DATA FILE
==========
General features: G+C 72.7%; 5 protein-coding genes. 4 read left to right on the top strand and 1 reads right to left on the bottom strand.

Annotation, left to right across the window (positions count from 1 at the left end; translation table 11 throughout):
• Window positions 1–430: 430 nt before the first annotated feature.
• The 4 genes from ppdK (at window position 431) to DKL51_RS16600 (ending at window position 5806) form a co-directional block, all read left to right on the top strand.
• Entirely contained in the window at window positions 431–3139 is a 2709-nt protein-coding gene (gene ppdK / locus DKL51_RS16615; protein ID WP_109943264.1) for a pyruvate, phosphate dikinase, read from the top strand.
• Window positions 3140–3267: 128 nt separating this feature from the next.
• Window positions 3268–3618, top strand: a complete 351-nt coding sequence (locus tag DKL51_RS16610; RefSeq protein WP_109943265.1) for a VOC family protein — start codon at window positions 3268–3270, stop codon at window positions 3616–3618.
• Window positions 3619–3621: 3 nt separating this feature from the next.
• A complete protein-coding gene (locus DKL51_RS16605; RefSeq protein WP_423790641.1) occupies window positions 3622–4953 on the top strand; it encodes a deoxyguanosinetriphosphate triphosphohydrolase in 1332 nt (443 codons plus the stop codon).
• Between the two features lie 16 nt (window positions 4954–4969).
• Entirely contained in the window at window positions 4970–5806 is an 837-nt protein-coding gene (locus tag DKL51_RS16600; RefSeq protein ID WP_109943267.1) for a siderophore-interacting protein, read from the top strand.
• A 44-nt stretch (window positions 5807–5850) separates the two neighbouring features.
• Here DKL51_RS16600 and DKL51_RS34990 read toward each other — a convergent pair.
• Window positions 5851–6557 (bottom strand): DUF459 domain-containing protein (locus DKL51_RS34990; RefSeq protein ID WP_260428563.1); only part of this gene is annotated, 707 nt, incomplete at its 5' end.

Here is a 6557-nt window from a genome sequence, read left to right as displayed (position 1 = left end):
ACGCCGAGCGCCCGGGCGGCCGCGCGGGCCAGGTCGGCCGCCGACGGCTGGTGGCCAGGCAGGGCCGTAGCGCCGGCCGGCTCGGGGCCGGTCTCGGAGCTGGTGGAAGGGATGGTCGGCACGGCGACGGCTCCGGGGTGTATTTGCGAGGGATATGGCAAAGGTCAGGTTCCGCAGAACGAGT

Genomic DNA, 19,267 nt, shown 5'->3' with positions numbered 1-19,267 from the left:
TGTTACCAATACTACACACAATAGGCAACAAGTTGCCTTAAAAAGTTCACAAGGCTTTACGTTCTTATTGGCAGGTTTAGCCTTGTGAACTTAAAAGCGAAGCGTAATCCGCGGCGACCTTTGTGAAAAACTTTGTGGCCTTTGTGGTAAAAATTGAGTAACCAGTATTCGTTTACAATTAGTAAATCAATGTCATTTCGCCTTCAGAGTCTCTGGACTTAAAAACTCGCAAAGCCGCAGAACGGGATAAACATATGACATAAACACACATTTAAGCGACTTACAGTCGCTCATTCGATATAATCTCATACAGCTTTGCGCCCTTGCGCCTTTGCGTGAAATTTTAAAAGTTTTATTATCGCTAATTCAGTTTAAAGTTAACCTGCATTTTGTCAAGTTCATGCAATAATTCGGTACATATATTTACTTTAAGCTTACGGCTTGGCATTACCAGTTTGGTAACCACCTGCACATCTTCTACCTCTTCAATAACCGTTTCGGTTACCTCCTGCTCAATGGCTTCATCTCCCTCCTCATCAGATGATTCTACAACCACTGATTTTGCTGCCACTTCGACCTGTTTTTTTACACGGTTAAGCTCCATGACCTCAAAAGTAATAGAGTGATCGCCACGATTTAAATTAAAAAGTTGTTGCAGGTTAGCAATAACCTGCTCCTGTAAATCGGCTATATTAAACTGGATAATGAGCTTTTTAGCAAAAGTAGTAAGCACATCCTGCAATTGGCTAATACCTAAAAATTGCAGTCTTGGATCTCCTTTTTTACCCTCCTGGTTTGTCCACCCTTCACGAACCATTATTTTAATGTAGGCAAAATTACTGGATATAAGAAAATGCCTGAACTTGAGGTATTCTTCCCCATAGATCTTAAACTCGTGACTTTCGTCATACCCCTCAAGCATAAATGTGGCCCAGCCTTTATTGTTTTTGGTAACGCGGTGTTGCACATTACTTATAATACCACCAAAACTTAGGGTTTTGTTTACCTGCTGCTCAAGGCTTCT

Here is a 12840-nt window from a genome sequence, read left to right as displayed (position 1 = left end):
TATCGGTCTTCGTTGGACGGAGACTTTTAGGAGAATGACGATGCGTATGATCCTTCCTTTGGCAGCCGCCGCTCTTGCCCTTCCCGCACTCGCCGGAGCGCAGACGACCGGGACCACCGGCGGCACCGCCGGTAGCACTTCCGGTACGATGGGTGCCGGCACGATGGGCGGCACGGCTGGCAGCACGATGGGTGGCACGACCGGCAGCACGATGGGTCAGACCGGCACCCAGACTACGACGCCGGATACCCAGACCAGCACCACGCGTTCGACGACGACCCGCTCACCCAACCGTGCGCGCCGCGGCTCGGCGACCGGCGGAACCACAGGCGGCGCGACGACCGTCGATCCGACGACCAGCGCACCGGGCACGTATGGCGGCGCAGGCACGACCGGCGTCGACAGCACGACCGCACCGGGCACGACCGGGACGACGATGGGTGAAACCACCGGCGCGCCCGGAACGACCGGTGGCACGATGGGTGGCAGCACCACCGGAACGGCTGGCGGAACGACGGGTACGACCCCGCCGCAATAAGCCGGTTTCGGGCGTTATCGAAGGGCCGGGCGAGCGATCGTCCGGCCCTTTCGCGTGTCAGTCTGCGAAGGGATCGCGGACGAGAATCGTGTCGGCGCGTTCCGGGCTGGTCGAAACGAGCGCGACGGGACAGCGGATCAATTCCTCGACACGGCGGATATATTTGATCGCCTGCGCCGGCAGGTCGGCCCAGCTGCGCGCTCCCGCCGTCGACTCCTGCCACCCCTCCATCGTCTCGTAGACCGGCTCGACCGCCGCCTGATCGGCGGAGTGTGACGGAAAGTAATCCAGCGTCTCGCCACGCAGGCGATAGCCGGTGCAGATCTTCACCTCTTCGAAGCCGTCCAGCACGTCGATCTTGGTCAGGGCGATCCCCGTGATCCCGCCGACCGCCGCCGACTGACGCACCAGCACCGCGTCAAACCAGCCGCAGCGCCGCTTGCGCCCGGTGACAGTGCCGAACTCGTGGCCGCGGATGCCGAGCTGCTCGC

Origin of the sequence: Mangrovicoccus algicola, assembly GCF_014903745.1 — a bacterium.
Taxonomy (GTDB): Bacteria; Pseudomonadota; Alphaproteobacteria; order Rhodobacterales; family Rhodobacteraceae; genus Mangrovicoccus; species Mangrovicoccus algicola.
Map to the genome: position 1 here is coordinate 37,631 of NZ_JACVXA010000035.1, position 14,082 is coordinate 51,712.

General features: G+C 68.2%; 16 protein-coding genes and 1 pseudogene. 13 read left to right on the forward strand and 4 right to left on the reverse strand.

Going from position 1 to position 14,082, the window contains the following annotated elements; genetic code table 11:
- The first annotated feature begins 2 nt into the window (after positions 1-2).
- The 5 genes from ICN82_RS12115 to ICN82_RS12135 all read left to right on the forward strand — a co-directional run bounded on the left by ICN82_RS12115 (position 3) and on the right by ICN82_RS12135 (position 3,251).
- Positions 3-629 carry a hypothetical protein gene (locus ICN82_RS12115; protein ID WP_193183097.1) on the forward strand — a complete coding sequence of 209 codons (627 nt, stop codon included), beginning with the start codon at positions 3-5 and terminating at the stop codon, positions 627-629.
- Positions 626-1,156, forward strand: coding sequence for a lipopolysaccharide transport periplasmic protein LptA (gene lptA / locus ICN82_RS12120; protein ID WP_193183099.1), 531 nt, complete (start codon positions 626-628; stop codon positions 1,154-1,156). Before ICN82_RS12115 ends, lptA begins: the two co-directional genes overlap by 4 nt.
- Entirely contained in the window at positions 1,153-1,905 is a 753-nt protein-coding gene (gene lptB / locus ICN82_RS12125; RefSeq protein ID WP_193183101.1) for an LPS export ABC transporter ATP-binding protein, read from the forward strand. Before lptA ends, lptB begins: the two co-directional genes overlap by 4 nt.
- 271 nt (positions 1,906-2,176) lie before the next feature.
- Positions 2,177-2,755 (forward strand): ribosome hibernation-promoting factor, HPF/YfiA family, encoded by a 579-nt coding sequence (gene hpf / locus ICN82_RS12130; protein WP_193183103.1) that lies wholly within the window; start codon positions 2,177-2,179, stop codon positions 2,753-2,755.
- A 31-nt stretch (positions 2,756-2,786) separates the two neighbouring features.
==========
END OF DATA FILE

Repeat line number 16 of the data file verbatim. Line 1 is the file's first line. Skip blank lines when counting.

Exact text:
ACGCCGAGCGCCCGGGCGGCCGCGCGGGCCAGGTCGGCCGCCGACGGCTGGTGGCCAGGCAGGGCCGTAGCGCCGGCCGGCTCGGGGCCGGTCTCGGAGCTGGTGGAAGGGATGGTCGGCACGGCGACGGCTCCGGGGTGTATTTGCGAGGGATATGGCAAAGGTCAGGTTCCGCAGAACGAGT